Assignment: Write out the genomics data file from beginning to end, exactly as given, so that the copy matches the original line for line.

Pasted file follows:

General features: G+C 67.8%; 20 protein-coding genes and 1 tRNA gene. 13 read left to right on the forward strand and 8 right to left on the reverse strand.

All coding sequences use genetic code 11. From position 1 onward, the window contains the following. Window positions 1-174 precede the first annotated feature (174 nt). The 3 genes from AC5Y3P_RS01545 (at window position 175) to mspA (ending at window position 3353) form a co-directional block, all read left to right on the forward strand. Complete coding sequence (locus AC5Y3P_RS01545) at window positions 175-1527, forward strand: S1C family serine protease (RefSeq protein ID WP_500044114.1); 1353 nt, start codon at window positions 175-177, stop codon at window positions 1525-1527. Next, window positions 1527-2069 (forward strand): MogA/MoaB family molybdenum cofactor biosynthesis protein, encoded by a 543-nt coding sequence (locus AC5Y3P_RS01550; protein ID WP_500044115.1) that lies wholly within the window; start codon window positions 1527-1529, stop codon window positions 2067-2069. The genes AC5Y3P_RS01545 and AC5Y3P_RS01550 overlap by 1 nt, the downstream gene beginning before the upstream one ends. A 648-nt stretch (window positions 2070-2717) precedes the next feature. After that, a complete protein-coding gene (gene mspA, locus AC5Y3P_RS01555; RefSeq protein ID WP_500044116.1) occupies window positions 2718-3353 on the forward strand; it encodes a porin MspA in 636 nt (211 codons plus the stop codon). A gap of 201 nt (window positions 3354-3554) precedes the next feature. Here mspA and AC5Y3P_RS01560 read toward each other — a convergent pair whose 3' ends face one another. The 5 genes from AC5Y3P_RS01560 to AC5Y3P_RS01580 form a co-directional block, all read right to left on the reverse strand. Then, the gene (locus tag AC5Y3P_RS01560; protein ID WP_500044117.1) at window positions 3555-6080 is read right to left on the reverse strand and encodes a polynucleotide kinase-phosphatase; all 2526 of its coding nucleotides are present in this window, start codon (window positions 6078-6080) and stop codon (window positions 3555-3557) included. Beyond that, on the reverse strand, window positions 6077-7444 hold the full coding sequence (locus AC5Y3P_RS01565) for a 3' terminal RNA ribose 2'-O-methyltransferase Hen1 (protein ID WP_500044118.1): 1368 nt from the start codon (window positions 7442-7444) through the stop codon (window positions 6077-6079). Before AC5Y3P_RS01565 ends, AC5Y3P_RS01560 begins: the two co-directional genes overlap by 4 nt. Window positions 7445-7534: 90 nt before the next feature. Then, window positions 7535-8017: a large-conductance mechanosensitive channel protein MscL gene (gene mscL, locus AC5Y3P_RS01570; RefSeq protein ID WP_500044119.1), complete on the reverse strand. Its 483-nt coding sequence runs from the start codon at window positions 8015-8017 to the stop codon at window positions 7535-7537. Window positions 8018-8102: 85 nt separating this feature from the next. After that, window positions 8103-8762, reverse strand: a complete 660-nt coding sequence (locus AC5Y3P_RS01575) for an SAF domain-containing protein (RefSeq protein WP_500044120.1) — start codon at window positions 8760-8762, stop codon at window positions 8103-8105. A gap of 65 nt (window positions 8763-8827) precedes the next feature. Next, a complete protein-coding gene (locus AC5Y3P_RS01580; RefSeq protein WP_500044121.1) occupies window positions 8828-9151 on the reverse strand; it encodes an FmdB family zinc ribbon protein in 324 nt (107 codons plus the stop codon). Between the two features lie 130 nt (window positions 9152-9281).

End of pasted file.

General features: G+C 67.8%; 20 protein-coding genes and 1 tRNA gene. 13 read left to right on the forward strand and 8 right to left on the reverse strand.

All coding sequences use genetic code 11. From position 1 onward, the window contains the following. Window positions 1-174 precede the first annotated feature (174 nt). The 3 genes from AC5Y3P_RS01545 (at window position 175) to mspA (ending at window position 3353) form a co-directional block, all read left to right on the forward strand. Complete coding sequence (locus AC5Y3P_RS01545) at window positions 175-1527, forward strand: S1C family serine protease (RefSeq protein ID WP_500044114.1); 1353 nt, start codon at window positions 175-177, stop codon at window positions 1525-1527. Next, window positions 1527-2069 (forward strand): MogA/MoaB family molybdenum cofactor biosynthesis protein, encoded by a 543-nt coding sequence (locus AC5Y3P_RS01550; protein ID WP_500044115.1) that lies wholly within the window; start codon window positions 1527-1529, stop codon window positions 2067-2069. The genes AC5Y3P_RS01545 and AC5Y3P_RS01550 overlap by 1 nt, the downstream gene beginning before the upstream one ends. A 648-nt stretch (window positions 2070-2717) precedes the next feature. After that, a complete protein-coding gene (gene mspA, locus AC5Y3P_RS01555; RefSeq protein ID WP_500044116.1) occupies window positions 2718-3353 on the forward strand; it encodes a porin MspA in 636 nt (211 codons plus the stop codon). A gap of 201 nt (window positions 3354-3554) precedes the next feature. Here mspA and AC5Y3P_RS01560 read toward each other — a convergent pair whose 3' ends face one another. The 5 genes from AC5Y3P_RS01560 to AC5Y3P_RS01580 form a co-directional block, all read right to left on the reverse strand. Then, the gene (locus tag AC5Y3P_RS01560; protein ID WP_500044117.1) at window positions 3555-6080 is read right to left on the reverse strand and encodes a polynucleotide kinase-phosphatase; all 2526 of its coding nucleotides are present in this window, start codon (window positions 6078-6080) and stop codon (window positions 3555-3557) included. Beyond that, on the reverse strand, window positions 6077-7444 hold the full coding sequence (locus AC5Y3P_RS01565) for a 3' terminal RNA ribose 2'-O-methyltransferase Hen1 (protein ID WP_500044118.1): 1368 nt from the start codon (window positions 7442-7444) through the stop codon (window positions 6077-6079). Before AC5Y3P_RS01565 ends, AC5Y3P_RS01560 begins: the two co-directional genes overlap by 4 nt. Window positions 7445-7534: 90 nt before the next feature. Then, window positions 7535-8017: a large-conductance mechanosensitive channel protein MscL gene (gene mscL, locus AC5Y3P_RS01570; RefSeq protein ID WP_500044119.1), complete on the reverse strand. Its 483-nt coding sequence runs from the start codon at window positions 8015-8017 to the stop codon at window positions 7535-7537. Window positions 8018-8102: 85 nt separating this feature from the next. After that, window positions 8103-8762, reverse strand: a complete 660-nt coding sequence (locus AC5Y3P_RS01575) for an SAF domain-containing protein (RefSeq protein WP_500044120.1) — start codon at window positions 8760-8762, stop codon at window positions 8103-8105. A gap of 65 nt (window positions 8763-8827) precedes the next feature. Next, a complete protein-coding gene (locus AC5Y3P_RS01580; RefSeq protein WP_500044121.1) occupies window positions 8828-9151 on the reverse strand; it encodes an FmdB family zinc ribbon protein in 324 nt (107 codons plus the stop codon). Between the two features lie 130 nt (window positions 9152-9281).